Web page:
Congress Amends 2012 Flood Reform Law

The new law delays implementation of certain provisions regarding insurance.

May 1, 2014

Congress enacted legislation (H.R. 3370) in March to delay the implementation of certain provisions of the Biggert-Waters Flood Insurance Reform Act of 2012.

Biggert-Waters extended the National Flood Insurance Program’s authority through Sept. 30, 2017, and mandated major flood insurance reforms, including phasing out subsidies for many properties and raising the cap on annual premium increases.

The new law—the Homeowner Flood Insurance Affordability Act of 2014—reinstates lower insurance rates for grandfathered properties that were repealed by Biggert-Waters and extends the effective date of the pending flood insurance escrow rules from July 6, 2014, to Jan. 1, 2016.

The law also clarifies that escrow requirements apply to loans closed on or after the new effective date, and that certain loans wouldn’t be subject to the escrow requirements (e.g., second liens if proper coverage is in place in connection with the first lien, home equity lines of credit, commercial loans secured by a residence, etc.).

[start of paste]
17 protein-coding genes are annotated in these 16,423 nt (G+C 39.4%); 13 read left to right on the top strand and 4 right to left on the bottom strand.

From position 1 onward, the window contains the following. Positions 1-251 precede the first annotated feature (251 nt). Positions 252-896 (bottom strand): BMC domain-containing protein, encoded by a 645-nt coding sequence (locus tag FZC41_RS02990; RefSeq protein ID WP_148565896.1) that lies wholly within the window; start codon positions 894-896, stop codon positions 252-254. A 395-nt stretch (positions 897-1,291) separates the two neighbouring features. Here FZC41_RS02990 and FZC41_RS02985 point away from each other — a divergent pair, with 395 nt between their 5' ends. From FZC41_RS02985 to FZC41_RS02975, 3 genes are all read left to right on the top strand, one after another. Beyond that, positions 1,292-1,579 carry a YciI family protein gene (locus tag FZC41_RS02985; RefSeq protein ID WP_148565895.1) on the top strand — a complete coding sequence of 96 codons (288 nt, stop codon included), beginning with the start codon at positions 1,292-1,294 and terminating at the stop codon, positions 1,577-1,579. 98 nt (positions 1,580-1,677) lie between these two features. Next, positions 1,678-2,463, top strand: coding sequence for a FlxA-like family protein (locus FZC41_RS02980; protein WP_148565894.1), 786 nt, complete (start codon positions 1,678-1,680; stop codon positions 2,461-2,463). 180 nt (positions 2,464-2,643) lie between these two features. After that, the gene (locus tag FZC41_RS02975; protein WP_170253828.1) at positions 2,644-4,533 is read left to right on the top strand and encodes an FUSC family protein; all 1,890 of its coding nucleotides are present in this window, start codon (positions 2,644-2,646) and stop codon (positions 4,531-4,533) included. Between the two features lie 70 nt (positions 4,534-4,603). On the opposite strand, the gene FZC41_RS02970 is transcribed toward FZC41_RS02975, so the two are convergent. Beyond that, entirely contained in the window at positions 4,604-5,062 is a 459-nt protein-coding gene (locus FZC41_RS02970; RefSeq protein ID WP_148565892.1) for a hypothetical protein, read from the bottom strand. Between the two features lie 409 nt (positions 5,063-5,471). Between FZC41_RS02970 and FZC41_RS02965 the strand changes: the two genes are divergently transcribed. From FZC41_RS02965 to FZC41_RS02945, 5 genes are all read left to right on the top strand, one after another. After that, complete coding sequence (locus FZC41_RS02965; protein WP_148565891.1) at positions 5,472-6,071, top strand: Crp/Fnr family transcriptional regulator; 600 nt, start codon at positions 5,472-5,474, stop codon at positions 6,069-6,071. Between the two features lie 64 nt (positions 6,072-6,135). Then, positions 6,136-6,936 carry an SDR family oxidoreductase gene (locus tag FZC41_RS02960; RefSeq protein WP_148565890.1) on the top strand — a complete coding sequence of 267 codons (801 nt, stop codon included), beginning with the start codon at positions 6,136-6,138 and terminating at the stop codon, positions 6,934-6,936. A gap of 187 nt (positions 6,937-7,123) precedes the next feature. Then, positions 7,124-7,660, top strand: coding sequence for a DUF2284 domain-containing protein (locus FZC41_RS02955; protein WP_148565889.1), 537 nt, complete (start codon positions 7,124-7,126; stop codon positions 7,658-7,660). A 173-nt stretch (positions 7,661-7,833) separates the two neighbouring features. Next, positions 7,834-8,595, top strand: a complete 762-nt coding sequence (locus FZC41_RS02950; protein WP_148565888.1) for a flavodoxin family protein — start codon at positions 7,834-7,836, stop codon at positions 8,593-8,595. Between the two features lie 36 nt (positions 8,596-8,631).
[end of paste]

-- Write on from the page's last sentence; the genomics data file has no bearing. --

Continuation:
NCUA and the federal banking agencies proposed Biggert-Waters regulations last fall that would:

Require institutions to accept private flood insurance to satisfy the mandatory purchase requirements;

Require institutions with more than $1 billion in assets to escrow payments and fees for flood insurance for any new or outstanding loans secured by residential improved real estate or a mobile home;

Include new and revised sample notice forms and clauses concerning the availability of private flood insurance coverage and the escrow requirement; and

Clarify that institutions have the authority to charge a borrower for the cost of force-placed flood insurance coverage beginning on the date on which the borrower’s coverage lapsed or became insufficient; and would stipulate the circumstances under which a lender must terminate force-placed flood insurance coverage and refund payments to a borrower.

The comment period ended Dec. 10, 2013. These regulations were still pending at press time and will need to be modified to reflect the recent statutory changes to the escrow provisions.